As a high-performing organization, Children’s Services Council of Palm Beach County continually examines the best ways to analyze data and show results. A new Goals Dashboard, unveiled at Thursday’s Council meeting, is the latest tool to display how CSC is faring on long-term, high-level child outcomes.
The new dashboard tracks the following child wellness indicators:
- Percent of premature births, and percent of low birthweight births
- Percent of children (0-5) with verified findings of abuse or neglect
- Percent of children scoring ready on the state kindergarten readiness assessment
- Number of children enrolled in quality afterschool or summer programs
Staff told the Council that the dashboard answers the questions, “how is CSC doing over time?” and “how is CSC doing compared to others like CSC over time?” In general, the dashboard’s most recent data show improvements in the areas of birth outcomes, child abuse and neglect, and school readiness.
The council requested additional disaggregated data to see how race/ethnicity/gender and other demographic factors play a role in child outcomes. The council also asked for comparison data or benchmarks to help put the available information in context. Staff will share additional data at the Council’s Annual Planning Session in June.
The Council also heard presentations on Thursday from 211 Palm Beach/Treasure Coast, which provides a 24-hour crisisline as well as resource and referral services, and ChildNet, a nonprofit that oversees foster care services in Palm Beach County.
In other business
Counseling Services: The Council approved an increase of up to $300,000 for counseling services provided by Center for Family Services (CFS), as both engagement and demand for services has increased. CFS’s Counseling for Parents and Young Children program currently is serving nearly three times the number of clients than during the same period in the last fiscal year. CFS’s current allocation for this counseling program is $400,000.
Expanded Learning Opportunities: The Council approved an increase in Prime Time Palm Beach County’s budget of up to $170,000 so Prime Time can offer Expanded Learning Opportunities to 114 summer camps sites. The sites are approved by the county’s Youth Services Department to serve children receiving summer camp scholarships. Expanded Learning Opportunities are subject-specific activities in the areas of arts, culture, literacy, academics, wellness, environmental education, technology that help promote youth development.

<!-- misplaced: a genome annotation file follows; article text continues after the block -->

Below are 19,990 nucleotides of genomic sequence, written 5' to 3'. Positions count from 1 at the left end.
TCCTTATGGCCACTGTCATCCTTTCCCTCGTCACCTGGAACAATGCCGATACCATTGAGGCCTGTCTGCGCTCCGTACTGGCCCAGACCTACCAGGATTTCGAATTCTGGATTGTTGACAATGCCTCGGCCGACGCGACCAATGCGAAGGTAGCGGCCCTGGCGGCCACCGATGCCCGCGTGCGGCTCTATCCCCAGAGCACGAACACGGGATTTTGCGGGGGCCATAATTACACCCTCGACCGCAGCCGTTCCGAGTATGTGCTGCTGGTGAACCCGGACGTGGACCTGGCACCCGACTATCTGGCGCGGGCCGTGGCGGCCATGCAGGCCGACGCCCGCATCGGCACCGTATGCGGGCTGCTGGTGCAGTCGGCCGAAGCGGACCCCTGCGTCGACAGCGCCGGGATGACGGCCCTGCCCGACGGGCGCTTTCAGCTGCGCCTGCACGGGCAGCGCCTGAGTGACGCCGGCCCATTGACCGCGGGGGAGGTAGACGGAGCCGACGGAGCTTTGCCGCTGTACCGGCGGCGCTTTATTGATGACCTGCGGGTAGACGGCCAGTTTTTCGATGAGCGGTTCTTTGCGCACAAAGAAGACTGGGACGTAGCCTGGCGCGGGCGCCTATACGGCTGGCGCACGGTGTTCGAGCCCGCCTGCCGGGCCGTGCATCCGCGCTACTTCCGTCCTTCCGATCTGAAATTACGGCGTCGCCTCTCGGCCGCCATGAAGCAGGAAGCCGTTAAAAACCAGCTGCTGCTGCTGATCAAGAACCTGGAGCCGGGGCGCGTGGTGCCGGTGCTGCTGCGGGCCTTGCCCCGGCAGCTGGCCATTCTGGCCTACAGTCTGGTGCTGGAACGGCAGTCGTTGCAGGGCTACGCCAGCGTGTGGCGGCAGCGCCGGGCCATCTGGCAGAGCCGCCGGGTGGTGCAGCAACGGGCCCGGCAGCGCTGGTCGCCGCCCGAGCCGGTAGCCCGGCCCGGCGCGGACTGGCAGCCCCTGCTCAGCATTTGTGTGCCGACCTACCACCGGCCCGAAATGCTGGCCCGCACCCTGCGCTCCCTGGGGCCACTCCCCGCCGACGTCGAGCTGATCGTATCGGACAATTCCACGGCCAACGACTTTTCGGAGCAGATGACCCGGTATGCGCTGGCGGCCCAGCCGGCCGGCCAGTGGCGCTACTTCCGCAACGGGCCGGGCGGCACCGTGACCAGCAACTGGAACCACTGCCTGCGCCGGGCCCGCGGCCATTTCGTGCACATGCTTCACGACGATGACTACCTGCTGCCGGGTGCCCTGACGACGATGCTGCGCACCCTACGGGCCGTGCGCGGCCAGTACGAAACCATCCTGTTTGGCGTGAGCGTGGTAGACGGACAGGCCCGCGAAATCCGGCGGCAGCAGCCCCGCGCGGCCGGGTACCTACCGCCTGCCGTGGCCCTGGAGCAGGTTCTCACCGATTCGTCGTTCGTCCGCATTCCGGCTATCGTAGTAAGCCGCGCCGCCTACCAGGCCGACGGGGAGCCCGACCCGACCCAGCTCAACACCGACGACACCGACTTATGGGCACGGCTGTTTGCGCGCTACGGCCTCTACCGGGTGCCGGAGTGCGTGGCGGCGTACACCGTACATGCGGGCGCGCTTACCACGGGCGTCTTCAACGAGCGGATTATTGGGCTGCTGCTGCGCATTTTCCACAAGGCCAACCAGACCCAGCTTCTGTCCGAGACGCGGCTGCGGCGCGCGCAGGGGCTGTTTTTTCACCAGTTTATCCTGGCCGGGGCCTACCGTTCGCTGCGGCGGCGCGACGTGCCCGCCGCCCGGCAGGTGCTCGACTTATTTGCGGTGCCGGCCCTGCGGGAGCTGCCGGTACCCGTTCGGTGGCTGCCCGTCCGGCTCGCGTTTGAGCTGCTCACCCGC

Teen Pregnancy Prevention: More than 600 Palm Beach County teens (15-19) gave birth in 2017, a continuing drop in the county’s teen birth rate and the lowest since at least 1995. The county also has seen a drop in births to teens who already have at least one child, often referred to as the repeat teen birth rate.
While the teen birth rate has dropped nearly 35 percent between 2011 and 2017, the vast majority of teens and adults agree that schools, medical providers, faith-based and community organizations should be doing more to prevent teen pregnancy. To raise awareness, Children’s Services Council’s board declared May as Teen Pregnancy Prevention Month.
Being a teen mother, and being born to a teen mother, have lifelong implications. Children of teen mothers are more likely to be born prematurely and at low birthweight. Only about half of teen mothers earn a high school diploma by age 22, compared to 90 percent of teen girls without children. Teen mothers also are more likely to live in poverty and depend on public assistance. And children born to teen parents are more likely to have lower school achievement, enter the child welfare and correctional systems, drop out of high school and become teen parents themselves.
Children’s Services Council, a local special-purpose government created by Palm Beach County voters in 1986 and reauthorized in 2014, provides leadership, funding, services and research on behalf of the county’s children so they grow up healthy, safe and strong.?To learn more, please visit?www.cscpbc.org.